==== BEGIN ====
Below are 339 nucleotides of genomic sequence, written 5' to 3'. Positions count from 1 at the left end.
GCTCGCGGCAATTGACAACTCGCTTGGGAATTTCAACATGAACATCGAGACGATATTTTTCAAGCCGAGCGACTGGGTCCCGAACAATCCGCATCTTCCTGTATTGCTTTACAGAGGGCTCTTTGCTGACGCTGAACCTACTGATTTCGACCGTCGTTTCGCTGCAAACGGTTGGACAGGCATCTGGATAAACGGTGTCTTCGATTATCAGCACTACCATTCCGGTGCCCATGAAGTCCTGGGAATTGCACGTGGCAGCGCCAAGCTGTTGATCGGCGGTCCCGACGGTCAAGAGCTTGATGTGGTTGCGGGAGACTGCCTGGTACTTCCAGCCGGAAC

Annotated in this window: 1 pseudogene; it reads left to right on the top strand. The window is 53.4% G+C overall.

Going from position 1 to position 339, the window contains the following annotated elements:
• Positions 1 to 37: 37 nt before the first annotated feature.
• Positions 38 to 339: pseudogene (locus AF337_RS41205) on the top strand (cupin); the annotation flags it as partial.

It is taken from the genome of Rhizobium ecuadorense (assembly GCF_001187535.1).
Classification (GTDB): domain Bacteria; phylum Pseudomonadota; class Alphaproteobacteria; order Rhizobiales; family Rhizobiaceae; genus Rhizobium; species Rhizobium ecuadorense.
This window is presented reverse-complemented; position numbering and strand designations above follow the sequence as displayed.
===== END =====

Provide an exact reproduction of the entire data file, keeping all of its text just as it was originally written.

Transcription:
Below are 339 nucleotides of genomic sequence, written 5' to 3'. Positions count from 1 at the left end.
GCTCGCGGCAATTGACAACTCGCTTGGGAATTTCAACATGAACATCGAGACGATATTTTTCAAGCCGAGCGACTGGGTCCCGAACAATCCGCATCTTCCTGTATTGCTTTACAGAGGGCTCTTTGCTGACGCTGAACCTACTGATTTCGACCGTCGTTTCGCTGCAAACGGTTGGACAGGCATCTGGATAAACGGTGTCTTCGATTATCAGCACTACCATTCCGGTGCCCATGAAGTCCTGGGAATTGCACGTGGCAGCGCCAAGCTGTTGATCGGCGGTCCCGACGGTCAAGAGCTTGATGTGGTTGCGGGAGACTGCCTGGTACTTCCAGCCGGAAC

Annotated in this window: 1 pseudogene; it reads left to right on the top strand. The window is 53.4% G+C overall.

Going from position 1 to position 339, the window contains the following annotated elements:
• Positions 1 to 37: 37 nt before the first annotated feature.
• Positions 38 to 339: pseudogene (locus AF337_RS41205) on the top strand (cupin); the annotation flags it as partial.

It is taken from the genome of Rhizobium ecuadorense (assembly GCF_001187535.1).
Classification (GTDB): domain Bacteria; phylum Pseudomonadota; class Alphaproteobacteria; order Rhizobiales; family Rhizobiaceae; genus Rhizobium; species Rhizobium ecuadorense.
This window is presented reverse-complemented; position numbering and strand designations above follow the sequence as displayed.